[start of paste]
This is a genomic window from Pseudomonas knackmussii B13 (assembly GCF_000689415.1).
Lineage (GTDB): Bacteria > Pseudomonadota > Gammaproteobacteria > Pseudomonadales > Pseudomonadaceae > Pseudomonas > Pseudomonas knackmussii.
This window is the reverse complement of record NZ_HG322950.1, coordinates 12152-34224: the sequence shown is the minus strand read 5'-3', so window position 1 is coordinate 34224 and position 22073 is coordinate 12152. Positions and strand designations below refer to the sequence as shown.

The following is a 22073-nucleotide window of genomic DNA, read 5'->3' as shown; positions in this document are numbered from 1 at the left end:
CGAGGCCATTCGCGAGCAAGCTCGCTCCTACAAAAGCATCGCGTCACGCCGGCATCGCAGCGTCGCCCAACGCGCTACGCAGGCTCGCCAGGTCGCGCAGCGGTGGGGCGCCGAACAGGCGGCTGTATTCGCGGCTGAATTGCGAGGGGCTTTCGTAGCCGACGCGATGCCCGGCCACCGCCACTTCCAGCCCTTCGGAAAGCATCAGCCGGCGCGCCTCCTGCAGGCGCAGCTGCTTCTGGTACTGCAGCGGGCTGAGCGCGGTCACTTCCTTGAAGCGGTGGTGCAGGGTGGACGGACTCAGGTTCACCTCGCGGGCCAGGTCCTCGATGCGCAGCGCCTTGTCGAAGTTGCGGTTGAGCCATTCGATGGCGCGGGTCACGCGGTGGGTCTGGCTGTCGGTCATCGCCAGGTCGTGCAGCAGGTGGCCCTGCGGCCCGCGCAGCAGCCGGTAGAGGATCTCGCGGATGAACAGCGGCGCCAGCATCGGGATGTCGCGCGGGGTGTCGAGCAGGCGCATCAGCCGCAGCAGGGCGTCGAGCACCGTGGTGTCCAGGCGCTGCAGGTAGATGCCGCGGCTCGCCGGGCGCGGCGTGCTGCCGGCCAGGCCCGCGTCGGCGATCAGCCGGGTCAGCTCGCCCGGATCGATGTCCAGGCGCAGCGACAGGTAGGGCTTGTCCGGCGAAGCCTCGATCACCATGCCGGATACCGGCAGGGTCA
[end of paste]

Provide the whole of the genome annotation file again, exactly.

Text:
This is a genomic window from Pseudomonas knackmussii B13 (assembly GCF_000689415.1).
Lineage (GTDB): Bacteria > Pseudomonadota > Gammaproteobacteria > Pseudomonadales > Pseudomonadaceae > Pseudomonas > Pseudomonas knackmussii.
This window is the reverse complement of record NZ_HG322950.1, coordinates 12152-34224: the sequence shown is the minus strand read 5'-3', so window position 1 is coordinate 34224 and position 22073 is coordinate 12152. Positions and strand designations below refer to the sequence as shown.

The following is a 22073-nucleotide window of genomic DNA, read 5'->3' as shown; positions in this document are numbered from 1 at the left end:
CGAGGCCATTCGCGAGCAAGCTCGCTCCTACAAAAGCATCGCGTCACGCCGGCATCGCAGCGTCGCCCAACGCGCTACGCAGGCTCGCCAGGTCGCGCAGCGGTGGGGCGCCGAACAGGCGGCTGTATTCGCGGCTGAATTGCGAGGGGCTTTCGTAGCCGACGCGATGCCCGGCCACCGCCACTTCCAGCCCTTCGGAAAGCATCAGCCGGCGCGCCTCCTGCAGGCGCAGCTGCTTCTGGTACTGCAGCGGGCTGAGCGCGGTCACTTCCTTGAAGCGGTGGTGCAGGGTGGACGGACTCAGGTTCACCTCGCGGGCCAGGTCCTCGATGCGCAGCGCCTTGTCGAAGTTGCGGTTGAGCCATTCGATGGCGCGGGTCACGCGGTGGGTCTGGCTGTCGGTCATCGCCAGGTCGTGCAGCAGGTGGCCCTGCGGCCCGCGCAGCAGCCGGTAGAGGATCTCGCGGATGAACAGCGGCGCCAGCATCGGGATGTCGCGCGGGGTGTCGAGCAGGCGCATCAGCCGCAGCAGGGCGTCGAGCACCGTGGTGTCCAGGCGCTGCAGGTAGATGCCGCGGCTCGCCGGGCGCGGCGTGCTGCCGGCCAGGCCCGCGTCGGCGATCAGCCGGGTCAGCTCGCCCGGATCGATGTCCAGGCGCAGCGACAGGTAGGGCTTGTCCGGCGAAGCCTCGATCACCATGCCGGATACCGGCAGGGTCA